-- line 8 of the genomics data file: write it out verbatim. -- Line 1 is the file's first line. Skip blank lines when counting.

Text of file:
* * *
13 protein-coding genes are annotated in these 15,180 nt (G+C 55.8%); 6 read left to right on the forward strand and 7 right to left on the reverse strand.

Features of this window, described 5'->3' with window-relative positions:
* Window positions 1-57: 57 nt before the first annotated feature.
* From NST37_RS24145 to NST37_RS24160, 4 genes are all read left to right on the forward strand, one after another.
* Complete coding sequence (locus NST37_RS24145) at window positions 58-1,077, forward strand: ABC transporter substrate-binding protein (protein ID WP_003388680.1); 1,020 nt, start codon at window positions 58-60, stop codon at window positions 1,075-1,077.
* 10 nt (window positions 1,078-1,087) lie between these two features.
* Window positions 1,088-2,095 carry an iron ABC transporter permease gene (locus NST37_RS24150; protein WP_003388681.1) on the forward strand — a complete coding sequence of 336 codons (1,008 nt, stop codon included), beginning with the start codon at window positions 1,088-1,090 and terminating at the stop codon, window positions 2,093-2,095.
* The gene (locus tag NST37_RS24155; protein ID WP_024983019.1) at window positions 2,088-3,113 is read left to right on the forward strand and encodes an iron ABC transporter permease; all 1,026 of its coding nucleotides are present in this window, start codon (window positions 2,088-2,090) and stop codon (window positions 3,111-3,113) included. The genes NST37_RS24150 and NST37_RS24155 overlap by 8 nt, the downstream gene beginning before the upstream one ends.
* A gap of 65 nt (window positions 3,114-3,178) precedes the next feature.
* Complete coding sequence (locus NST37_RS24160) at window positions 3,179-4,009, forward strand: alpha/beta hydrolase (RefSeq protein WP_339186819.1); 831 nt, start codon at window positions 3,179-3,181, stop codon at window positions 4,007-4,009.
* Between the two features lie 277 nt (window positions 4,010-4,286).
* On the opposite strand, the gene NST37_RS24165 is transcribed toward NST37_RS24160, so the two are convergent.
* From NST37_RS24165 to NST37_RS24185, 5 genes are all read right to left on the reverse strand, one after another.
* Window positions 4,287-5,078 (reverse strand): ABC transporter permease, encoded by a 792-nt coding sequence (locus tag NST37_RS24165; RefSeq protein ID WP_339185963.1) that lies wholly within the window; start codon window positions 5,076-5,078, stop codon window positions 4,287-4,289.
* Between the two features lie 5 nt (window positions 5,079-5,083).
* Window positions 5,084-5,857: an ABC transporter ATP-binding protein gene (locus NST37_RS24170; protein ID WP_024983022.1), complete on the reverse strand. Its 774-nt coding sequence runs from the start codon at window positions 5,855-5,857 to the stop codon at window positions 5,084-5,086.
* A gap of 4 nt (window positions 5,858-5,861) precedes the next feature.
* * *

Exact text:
* The gene (locus tag NST37_RS24155; protein ID WP_024983019.1) at window positions 2,088-3,113 is read left to right on the forward strand and encodes an iron ABC transporter permease; all 1,026 of its coding nucleotides are present in this window, start codon (window positions 2,088-2,090) and stop codon (window positions 3,111-3,113) included. The genes NST37_RS24150 and NST37_RS24155 overlap by 8 nt, the downstream gene beginning before the upstream one ends.